For the last seven years or so, I’ve been a huge proponent of experential marketing.
It all started with The Experience Economy by Pine and Gilmore. They argue that business is a stage (much like the rest of life) and that winning companies will differentiate and profit by staging an experience that is “engaging and memorable.”
A great example of a company that is in the business of staging/selling an experience is Starbucks. Somehow, they have quietly created a system for creating an addictive Customer experience. How did they do it? Not in one fell swoop, we are just talking coffee! In my business dealings with their execs (while at Yahoo), I noticed that while many of their competitors segement markets (eg Hispanic, boomer, etc.) — Starbucks segmented the experience. Early on, when their success led to long lines, they improved the “standing in line experience” by installing Bose audio systems that played to the line, but didn’t interupt the work going on in the quiet lobby area (where they were the first to rollout WIFI back in ’02).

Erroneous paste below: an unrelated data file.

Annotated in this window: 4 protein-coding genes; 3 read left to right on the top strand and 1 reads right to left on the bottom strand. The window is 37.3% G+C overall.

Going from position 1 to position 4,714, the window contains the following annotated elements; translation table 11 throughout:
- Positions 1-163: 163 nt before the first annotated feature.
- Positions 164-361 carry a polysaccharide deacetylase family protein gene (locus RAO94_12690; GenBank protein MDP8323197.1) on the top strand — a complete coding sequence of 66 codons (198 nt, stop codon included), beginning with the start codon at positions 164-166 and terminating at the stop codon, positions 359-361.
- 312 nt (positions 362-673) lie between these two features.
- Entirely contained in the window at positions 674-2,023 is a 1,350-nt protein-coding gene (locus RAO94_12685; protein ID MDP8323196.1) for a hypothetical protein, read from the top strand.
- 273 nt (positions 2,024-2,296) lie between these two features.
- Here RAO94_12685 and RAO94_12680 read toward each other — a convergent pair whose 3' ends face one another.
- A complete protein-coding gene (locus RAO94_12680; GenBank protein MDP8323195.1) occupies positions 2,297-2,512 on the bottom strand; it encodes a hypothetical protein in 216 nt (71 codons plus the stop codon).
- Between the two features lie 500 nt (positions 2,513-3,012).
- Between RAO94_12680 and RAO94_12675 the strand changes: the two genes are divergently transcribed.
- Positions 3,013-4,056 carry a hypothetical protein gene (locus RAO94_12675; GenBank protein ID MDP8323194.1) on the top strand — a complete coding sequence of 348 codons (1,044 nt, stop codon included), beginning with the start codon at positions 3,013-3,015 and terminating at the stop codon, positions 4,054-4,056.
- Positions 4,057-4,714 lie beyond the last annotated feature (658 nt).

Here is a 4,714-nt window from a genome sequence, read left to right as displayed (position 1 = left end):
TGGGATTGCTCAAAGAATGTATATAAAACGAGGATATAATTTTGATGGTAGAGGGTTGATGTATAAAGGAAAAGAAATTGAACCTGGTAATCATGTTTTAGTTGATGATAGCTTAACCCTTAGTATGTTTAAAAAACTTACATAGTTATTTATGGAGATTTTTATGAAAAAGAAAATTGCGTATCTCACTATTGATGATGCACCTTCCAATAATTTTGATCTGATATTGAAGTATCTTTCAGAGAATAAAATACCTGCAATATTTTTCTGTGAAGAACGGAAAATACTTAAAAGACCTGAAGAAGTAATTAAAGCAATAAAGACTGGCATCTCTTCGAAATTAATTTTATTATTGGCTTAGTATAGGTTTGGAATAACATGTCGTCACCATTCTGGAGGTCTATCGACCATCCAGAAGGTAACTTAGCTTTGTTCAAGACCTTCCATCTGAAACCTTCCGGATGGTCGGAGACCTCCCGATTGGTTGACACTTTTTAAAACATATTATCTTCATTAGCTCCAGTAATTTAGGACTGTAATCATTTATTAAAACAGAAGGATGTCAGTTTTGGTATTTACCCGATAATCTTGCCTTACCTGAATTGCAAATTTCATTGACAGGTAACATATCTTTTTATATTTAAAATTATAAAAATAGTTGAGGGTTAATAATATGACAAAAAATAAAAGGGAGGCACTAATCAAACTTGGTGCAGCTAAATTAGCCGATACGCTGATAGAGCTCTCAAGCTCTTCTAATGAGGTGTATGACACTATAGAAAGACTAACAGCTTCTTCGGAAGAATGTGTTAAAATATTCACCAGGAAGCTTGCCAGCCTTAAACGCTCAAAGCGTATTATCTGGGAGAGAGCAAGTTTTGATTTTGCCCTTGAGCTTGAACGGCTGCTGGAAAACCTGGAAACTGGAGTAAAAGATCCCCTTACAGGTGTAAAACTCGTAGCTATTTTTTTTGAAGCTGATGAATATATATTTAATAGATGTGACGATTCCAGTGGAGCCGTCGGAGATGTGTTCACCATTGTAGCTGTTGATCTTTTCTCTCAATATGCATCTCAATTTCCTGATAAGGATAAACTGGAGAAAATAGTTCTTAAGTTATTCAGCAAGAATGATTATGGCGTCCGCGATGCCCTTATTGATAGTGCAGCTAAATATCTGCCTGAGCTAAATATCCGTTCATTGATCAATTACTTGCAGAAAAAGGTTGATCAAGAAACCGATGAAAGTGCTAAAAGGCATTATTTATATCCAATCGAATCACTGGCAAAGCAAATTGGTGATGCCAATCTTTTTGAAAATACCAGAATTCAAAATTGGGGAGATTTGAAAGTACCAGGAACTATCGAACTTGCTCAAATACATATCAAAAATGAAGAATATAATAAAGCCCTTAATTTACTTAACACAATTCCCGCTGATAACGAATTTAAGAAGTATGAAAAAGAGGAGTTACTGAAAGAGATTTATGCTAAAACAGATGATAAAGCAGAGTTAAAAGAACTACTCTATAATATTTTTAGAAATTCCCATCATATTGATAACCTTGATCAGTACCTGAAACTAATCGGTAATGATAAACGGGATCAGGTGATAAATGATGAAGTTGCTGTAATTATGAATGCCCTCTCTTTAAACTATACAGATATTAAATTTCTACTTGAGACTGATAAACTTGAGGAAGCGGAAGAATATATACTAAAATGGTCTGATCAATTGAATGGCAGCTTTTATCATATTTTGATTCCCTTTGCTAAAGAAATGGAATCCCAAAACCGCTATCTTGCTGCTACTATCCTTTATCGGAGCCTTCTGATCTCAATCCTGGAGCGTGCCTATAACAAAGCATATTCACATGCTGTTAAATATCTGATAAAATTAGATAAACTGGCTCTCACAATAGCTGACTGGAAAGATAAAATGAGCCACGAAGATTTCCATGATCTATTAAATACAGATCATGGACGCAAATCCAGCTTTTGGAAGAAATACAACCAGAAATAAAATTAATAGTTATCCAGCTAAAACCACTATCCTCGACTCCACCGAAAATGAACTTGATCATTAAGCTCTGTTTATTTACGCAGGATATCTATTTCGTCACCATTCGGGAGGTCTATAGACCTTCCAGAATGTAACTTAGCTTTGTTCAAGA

The secret is thinking about your Customer’s experience as the sum of several little experiences. Think of it from thought to memory. From the parking lot to the exit. A great example of how one company did this is found in the Sharp Colonoscopy Experience article published in in a publication by Pine & Gilmore. The execs at this hospital found one experience that was bad, getting a colonoscopy, and broke it down into segments. They improved in all the little things and eventually they created a colonoscopy experience so good that their clients were known to run out and tell their friends to go to Sharp “and get a colonoscopy”. If they can do it, you can too. Check out the download for a real case study primer on experential marketing in the real world.
Download sharpexperience.pdf (1187.4K)
Recommending new book: The Starbucks Experience by Joseph Michelli
Classic reading: Pour Your Heart Into It by Howard Schultz (CEO Starbucks)